You must also implement Non-Disclosure Agreements (NDAs) to cover yourself. This gives you legal recourse if someone shares your proprietary information.
Additionally, one of the critical components to building a repeatable and scalable business is implementing a licensing scheme and framework that aligns with the goals and objectives of the business. This is critical if you want to create a recurring revenue business and garner the highest valuation multiples.
Business taxes are very different from paying taxes as an individual. When you’re in the thick of starting a new company, the tax implications can be overwhelming and even paralyzing.
This is why it’s so critical to choose the right entity for your business. You’ll have different requirements for taxes on the federal and local level. Sales tax, payroll taxes, tax credits, and deductions play a role in your company’s success.
Partner with a stellar lawyer and sharp accountant to do the heavy lifting. You want your company to stay compliant as you scale, or risk toppling your hard work.
Hiring employees is a monumental step in your journey to growth as an early stage company. But many startups fumble the employment process.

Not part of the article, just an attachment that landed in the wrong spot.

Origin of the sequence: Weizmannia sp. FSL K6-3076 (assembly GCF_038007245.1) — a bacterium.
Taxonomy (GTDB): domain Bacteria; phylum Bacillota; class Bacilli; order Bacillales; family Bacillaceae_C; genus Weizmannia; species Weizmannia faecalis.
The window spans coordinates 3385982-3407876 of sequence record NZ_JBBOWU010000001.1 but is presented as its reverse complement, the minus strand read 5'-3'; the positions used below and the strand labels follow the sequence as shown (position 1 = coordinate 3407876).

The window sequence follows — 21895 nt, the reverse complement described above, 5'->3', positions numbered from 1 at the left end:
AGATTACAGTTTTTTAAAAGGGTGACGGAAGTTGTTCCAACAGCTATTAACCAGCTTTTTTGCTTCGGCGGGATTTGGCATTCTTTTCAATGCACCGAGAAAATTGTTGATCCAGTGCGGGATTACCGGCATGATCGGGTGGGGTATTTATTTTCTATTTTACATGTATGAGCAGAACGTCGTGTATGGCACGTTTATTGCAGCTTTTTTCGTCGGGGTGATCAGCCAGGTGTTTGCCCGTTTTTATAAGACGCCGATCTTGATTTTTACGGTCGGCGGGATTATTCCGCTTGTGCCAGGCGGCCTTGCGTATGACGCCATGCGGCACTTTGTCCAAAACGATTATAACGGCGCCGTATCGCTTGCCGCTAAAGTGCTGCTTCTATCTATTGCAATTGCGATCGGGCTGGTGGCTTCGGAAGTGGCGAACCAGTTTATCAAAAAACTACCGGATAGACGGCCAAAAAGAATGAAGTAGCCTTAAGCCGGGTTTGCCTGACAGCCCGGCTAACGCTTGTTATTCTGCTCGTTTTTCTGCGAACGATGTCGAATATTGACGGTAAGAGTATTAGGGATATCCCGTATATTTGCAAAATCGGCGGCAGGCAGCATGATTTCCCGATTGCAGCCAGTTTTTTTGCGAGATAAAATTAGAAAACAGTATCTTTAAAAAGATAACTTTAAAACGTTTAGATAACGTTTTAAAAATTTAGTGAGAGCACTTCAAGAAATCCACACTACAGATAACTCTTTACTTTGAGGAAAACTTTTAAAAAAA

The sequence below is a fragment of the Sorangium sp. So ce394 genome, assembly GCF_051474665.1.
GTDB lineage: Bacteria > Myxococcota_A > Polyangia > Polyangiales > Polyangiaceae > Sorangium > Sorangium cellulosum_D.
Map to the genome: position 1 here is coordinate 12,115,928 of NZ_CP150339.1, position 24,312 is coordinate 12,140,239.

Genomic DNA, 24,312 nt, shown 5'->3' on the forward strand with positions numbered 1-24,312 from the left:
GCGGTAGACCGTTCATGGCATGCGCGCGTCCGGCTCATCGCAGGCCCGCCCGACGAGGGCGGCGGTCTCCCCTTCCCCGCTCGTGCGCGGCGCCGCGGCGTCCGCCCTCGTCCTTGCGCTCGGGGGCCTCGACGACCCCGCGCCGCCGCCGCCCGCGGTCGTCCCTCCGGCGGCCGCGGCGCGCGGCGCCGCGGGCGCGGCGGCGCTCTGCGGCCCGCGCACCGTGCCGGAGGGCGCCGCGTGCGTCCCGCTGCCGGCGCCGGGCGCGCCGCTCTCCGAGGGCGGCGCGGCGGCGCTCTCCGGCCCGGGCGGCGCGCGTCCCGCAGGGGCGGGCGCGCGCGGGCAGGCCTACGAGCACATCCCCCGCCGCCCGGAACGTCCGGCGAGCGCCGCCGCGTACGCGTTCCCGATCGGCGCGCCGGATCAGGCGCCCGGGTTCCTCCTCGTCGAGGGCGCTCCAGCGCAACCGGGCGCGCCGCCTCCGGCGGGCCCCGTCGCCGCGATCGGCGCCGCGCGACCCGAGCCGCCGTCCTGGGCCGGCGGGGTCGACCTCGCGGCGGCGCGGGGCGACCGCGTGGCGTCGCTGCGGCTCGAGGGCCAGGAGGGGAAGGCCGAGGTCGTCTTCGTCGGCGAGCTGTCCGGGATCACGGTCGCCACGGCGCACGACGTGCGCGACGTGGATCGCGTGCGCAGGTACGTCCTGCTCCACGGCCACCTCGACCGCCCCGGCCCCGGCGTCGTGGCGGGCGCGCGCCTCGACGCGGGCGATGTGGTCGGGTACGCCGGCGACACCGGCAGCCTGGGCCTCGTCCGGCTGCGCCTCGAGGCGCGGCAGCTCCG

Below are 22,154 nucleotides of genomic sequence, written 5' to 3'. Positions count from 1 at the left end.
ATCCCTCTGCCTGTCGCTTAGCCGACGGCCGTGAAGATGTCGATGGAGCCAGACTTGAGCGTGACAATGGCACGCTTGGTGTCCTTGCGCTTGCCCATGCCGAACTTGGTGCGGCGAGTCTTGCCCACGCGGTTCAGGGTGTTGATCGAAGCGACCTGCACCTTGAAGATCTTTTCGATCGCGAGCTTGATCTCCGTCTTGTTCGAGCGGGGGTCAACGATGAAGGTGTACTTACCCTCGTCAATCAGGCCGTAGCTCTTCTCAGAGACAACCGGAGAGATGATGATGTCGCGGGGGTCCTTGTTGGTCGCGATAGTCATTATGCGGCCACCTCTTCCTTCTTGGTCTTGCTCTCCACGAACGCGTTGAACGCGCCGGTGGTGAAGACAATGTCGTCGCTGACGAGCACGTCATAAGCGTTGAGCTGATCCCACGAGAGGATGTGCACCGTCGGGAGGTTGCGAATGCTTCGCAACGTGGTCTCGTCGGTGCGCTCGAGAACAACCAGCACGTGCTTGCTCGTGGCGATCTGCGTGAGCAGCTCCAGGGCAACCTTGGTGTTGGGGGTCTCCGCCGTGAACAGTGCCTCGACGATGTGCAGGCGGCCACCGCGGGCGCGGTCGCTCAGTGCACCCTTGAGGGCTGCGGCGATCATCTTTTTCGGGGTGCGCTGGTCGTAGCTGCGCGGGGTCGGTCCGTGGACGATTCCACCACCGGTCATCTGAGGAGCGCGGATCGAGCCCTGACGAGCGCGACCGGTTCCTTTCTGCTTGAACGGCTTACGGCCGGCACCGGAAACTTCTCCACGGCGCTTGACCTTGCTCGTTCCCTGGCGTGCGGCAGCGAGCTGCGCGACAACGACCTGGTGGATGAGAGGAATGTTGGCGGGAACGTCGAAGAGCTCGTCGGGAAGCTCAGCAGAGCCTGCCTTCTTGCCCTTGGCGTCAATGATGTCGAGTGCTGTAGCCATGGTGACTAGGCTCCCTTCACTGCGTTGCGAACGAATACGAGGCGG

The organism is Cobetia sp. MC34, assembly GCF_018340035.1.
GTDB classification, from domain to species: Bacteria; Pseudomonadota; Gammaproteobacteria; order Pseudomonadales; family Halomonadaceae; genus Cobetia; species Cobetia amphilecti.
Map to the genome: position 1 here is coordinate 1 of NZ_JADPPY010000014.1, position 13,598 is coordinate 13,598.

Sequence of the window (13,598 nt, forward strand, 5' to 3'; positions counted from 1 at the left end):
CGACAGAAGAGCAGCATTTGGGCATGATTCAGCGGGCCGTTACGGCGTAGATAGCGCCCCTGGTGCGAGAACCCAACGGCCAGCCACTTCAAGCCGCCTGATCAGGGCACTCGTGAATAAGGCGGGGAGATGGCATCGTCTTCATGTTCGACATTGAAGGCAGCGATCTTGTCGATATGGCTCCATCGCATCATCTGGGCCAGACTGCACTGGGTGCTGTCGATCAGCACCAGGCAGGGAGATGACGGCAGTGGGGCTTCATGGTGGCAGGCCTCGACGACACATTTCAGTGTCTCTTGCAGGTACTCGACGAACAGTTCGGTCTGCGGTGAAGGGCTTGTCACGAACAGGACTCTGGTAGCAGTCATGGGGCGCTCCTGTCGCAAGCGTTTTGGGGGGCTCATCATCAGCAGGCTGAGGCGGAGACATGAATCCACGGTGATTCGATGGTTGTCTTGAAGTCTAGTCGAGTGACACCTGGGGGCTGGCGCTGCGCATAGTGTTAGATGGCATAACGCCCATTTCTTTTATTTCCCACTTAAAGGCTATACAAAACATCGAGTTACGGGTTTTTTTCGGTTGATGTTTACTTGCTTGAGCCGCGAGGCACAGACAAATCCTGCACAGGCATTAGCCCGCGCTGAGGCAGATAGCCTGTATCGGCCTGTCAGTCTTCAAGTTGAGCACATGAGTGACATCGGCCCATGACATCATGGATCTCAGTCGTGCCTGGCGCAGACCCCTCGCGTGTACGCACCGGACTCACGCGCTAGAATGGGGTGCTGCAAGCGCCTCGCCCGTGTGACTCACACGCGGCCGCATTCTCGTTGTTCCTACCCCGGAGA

So many companies fail to properly classify employees. They don’t require identification, forms, or contracts when they hire and onboard new employees.
The most common legal employment issue for startups is incorrectly classifying workers. Many startups want to avoid the cost of full-time employees, so they hire “contractors.” However, the law is very clear about the difference between an employee and a contractor.
This is a recipe for legal and tax problems down the road. Don’t get in hot water because you aren’t following employment guidelines.
You probably already have a name for your startup. However, naming can be a legal minefield, and it should be taken seriously.
Just as you protect your business legally, other business entities do the same. It can be difficult to know if your name is legally free and clear. If you don’t do your due diligence, you can get into hot water for violating trademarks.
The worst part is that I’ve seen startups decide on a name and then realize it’s taken. They’ve already spent thousands on materials and a website, only to receive a cease and desist letter.
Hire a business advisory service to start on the right foot and engage a lawyer to do professional background research on potential names to avoid legal problems.
The bottom line
Startups are no strangers to bootstrapping, especially when it comes to hiring outside resources. It’s tempting to hire a friend of a friend for free advice. However, not all advisors, mentors or coaches are equal. Select an advisor that has decades of experience dealing with these issues and working inside startup and early stage companies.
Choose someone who specializes in the competitive startup environment. The Hollines Group offers end-to-end assistance with your early stage company. Start right and give us a call now.